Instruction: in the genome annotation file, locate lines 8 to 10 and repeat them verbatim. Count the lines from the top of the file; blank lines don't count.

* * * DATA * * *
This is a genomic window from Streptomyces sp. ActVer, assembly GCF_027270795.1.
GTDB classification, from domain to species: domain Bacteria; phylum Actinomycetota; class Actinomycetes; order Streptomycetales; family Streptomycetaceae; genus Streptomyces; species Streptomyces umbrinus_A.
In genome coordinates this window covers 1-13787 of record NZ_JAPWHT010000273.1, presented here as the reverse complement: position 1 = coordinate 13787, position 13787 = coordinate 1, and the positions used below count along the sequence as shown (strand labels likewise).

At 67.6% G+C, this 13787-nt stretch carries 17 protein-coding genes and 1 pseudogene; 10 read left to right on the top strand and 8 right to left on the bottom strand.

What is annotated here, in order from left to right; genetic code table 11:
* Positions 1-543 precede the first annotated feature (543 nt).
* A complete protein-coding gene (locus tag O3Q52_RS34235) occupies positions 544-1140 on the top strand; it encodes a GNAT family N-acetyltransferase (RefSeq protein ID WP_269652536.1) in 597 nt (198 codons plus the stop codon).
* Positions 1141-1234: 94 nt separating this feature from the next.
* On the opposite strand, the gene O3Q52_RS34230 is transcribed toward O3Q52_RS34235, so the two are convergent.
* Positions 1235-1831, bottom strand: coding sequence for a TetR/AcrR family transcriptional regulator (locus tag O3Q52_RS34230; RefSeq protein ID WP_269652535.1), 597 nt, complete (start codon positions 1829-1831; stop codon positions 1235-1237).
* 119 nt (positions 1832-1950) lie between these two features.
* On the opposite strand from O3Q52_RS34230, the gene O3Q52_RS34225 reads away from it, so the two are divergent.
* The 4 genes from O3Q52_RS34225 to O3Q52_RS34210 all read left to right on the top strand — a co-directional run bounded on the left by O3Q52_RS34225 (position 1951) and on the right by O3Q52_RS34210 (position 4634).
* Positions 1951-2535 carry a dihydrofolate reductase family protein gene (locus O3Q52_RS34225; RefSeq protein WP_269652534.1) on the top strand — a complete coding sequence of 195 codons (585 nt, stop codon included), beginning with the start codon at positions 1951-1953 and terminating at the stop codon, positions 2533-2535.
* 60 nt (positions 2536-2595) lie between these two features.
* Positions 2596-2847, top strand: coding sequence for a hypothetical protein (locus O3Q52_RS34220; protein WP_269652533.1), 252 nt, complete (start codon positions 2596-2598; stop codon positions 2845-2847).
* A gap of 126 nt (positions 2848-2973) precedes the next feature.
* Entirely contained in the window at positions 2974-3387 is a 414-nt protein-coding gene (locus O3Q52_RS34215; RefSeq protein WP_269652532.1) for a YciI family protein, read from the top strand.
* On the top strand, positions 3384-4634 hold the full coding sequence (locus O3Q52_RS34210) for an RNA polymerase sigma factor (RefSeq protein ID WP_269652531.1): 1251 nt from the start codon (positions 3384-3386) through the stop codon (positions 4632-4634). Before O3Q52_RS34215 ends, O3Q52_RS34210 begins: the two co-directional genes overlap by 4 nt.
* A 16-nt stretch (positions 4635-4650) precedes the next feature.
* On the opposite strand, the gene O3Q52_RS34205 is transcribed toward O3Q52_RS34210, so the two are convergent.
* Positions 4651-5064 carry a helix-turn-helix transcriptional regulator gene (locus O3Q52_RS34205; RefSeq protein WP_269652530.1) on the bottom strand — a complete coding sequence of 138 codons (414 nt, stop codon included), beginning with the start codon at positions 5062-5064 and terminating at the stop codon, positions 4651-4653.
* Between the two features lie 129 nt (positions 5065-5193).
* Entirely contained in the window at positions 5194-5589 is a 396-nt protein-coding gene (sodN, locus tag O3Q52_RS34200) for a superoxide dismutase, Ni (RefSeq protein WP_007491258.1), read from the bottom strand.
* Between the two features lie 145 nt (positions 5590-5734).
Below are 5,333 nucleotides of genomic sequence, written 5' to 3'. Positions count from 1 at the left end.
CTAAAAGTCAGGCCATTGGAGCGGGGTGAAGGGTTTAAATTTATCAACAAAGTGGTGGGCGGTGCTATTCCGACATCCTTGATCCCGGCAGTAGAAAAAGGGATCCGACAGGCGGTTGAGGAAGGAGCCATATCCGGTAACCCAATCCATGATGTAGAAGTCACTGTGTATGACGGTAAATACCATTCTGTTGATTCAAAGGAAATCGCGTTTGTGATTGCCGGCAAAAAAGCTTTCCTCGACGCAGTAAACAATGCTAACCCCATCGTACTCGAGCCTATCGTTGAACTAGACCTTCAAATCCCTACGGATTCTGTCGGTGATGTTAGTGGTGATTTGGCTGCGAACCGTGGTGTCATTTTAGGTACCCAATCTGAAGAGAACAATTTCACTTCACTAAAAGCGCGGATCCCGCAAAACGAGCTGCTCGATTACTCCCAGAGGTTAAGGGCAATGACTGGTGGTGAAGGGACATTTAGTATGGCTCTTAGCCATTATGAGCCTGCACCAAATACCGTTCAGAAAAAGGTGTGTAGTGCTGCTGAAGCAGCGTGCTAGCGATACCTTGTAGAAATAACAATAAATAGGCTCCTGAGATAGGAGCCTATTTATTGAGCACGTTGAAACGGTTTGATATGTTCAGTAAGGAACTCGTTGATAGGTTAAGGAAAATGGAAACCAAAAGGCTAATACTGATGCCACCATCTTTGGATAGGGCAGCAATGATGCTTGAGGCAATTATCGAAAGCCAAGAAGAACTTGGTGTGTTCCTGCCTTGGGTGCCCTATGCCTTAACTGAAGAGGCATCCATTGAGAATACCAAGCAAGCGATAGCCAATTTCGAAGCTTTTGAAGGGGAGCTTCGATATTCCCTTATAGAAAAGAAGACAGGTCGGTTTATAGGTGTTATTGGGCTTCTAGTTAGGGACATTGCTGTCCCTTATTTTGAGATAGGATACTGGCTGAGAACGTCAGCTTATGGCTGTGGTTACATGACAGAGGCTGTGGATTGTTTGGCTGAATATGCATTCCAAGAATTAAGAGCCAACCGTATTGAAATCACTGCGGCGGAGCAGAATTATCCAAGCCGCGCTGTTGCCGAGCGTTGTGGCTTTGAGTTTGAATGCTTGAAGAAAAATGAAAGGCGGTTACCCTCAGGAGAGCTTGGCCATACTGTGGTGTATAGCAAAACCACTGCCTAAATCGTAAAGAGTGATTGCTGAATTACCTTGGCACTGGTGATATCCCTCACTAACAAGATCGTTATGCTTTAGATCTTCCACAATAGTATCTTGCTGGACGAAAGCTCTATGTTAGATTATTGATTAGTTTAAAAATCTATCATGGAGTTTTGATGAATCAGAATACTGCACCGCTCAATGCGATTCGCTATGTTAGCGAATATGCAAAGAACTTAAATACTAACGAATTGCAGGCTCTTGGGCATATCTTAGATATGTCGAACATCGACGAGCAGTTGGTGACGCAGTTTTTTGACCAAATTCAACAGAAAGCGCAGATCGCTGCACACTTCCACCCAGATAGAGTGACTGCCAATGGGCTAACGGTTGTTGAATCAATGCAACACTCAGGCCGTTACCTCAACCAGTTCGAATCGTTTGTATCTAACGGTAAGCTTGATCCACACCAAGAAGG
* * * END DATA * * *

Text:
* Positions 1141-1234: 94 nt separating this feature from the next.
* On the opposite strand, the gene O3Q52_RS34230 is transcribed toward O3Q52_RS34235, so the two are convergent.
* Positions 1235-1831, bottom strand: coding sequence for a TetR/AcrR family transcriptional regulator (locus tag O3Q52_RS34230; RefSeq protein ID WP_269652535.1), 597 nt, complete (start codon positions 1829-1831; stop codon positions 1235-1237).